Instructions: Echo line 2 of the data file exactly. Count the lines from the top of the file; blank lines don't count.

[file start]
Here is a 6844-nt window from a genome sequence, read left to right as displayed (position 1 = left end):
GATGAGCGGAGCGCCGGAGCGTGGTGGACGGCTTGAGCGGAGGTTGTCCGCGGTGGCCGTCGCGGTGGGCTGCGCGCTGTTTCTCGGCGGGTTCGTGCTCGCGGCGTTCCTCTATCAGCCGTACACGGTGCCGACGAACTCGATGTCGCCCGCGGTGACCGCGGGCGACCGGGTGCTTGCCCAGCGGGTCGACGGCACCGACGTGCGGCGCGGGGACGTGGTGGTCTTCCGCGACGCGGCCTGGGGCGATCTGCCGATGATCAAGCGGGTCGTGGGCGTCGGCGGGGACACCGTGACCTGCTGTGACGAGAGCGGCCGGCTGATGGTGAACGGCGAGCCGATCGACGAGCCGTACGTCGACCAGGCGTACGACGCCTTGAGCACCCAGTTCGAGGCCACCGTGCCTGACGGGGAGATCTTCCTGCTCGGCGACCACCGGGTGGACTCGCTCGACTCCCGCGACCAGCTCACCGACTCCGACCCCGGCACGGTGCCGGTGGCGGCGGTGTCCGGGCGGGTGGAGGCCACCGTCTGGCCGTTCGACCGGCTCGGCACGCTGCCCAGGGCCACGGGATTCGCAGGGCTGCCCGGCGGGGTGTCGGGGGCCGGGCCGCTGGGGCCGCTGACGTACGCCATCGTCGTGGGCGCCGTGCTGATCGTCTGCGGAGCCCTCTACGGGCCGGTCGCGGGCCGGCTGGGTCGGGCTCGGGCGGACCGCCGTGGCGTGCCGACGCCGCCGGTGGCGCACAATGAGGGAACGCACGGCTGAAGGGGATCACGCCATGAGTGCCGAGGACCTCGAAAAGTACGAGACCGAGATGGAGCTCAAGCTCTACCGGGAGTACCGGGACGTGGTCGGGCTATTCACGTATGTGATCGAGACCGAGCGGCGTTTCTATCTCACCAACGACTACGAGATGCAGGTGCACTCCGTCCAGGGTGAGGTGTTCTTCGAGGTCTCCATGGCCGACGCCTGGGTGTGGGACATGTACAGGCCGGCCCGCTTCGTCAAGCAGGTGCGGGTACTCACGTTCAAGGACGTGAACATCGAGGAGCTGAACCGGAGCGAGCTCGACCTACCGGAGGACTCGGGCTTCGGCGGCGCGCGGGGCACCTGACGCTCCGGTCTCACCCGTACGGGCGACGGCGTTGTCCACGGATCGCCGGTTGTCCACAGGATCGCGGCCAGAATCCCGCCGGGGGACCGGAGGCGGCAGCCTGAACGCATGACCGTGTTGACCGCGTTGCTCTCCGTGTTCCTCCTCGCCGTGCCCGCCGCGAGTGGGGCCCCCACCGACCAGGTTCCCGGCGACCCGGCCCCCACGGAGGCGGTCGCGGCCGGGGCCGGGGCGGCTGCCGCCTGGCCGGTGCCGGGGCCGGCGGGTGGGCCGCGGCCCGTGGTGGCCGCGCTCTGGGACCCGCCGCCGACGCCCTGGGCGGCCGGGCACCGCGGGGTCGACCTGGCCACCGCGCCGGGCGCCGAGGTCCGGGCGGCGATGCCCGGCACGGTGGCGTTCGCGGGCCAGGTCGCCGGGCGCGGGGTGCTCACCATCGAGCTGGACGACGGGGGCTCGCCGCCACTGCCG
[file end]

GATGAGCGGAGCGCCGGAGCGTGGTGGACGGCTTGAGCGGAGGTTGTCCGCGGTGGCCGTCGCGGTGGGCTGCGCGCTGTTTCTCGGCGGGTTCGTGCTCGCGGCGTTCCTCTATCAGCCGTACACGGTGCCGACGAACTCGATGTCGCCCGCGGTGACCGCGGGCGACCGGGTGCTTGCCCAGCGGGTCGACGGCACCGACGTGCGGCGCGGGGACGTGGTGGTCTTCCGCGACGCGGCCTGGGGCGATCTGCCGATGATCAAGCGGGTCGTGGGCGTCGGCGGGGACACCGTGACCTGCTGTGACGAGAGCGGCCGGCTGATGGTGAACGGCGAGCCGATCGACGAGCCGTACGTCGACCAGGCGTACGACGCCTTGAGCACCCAGTTCGAGGCCACCGTGCCTGACGGGGAGATCTTCCTGCTCGGCGACCACCGGGTGGACTCGCTCGACTCCCGCGACCAGCTCACCGACTCCGACCCCGGCACGGTGCCGGTGGCGGCGGTGTCCGGGCGGGTGGAGGCCACCGTCTGGCCGTTCGACCGGCTCGGCACGCTGCCCAGGGCCACGGGATTCGCAGGGCTGCCCGGCGGGGTGTCGGGGGCCGGGCCGCTGGGGCCGCTGACGTACGCCATCGTCGTGGGCGCCGTGCTGATCGTCTGCGGAGCCCTCTACGGGCCGGTCGCGGGCCGGCTGGGTCGGGCTCGGGCGGACCGCCGTGGCGTGCCGACGCCGCCGGTGGCGCACAATGAGGGAACGCACGGCTGAAGGGGATCACGCCATGAGTGCCGAGGACCTCGAAAAGTACGAGACCGAGATGGAGCTCAAGCTCTACCGGGAGTACCGGGACGTGGTCGGGCTATTCACGTATGTGATCGAGACCGAGCGGCGTTTCTATCTCACCAACGACTACGAGATGCAGGTGCACTCCGTCCAGGGTGAGGTGTTCTTCGAGGTCTCCATGGCCGACGCCTGGGTGTGGGACATGTACAGGCCGGCCCGCTTCGTCAAGCAGGTGCGGGTACTCACGTTCAAGGACGTGAACATCGAGGAGCTGAACCGGAGCGAGCTCGACCTACCGGAGGACTCGGGCTTCGGCGGCGCGCGGGGCACCTGACGCTCCGGTCTCACCCGTACGGGCGACGGCGTTGTCCACGGATCGCCGGTTGTCCACAGGATCGCGGCCAGAATCCCGCCGGGGGACCGGAGGCGGCAGCCTGAACGCATGACCGTGTTGACCGCGTTGCTCTCCGTGTTCCTCCTCGCCGTGCCCGCCGCGAGTGGGGCCCCCACCGACCAGGTTCCCGGCGACCCGGCCCCCACGGAGGCGGTCGCGGCCGGGGCCGGGGCGGCTGCCGCCTGGCCGGTGCCGGGGCCGGCGGGTGGGCCGCGGCCCGTGGTGGCCGCGCTCTGGGACCCGCCGCCGACGCCCTGGGCGGCCGGGCACCGCGGGGTCGACCTGGCCACCGCGCCGGGCGCCGAGGTCCGGGCGGCGATGCCCGGCACGGTGGCGTTCGCGGGCCAGGTCGCCGGGCGCGGGGTGCTCACCATCGAGCTGGACGACGGGGGCTCGCCGCCACTGCCG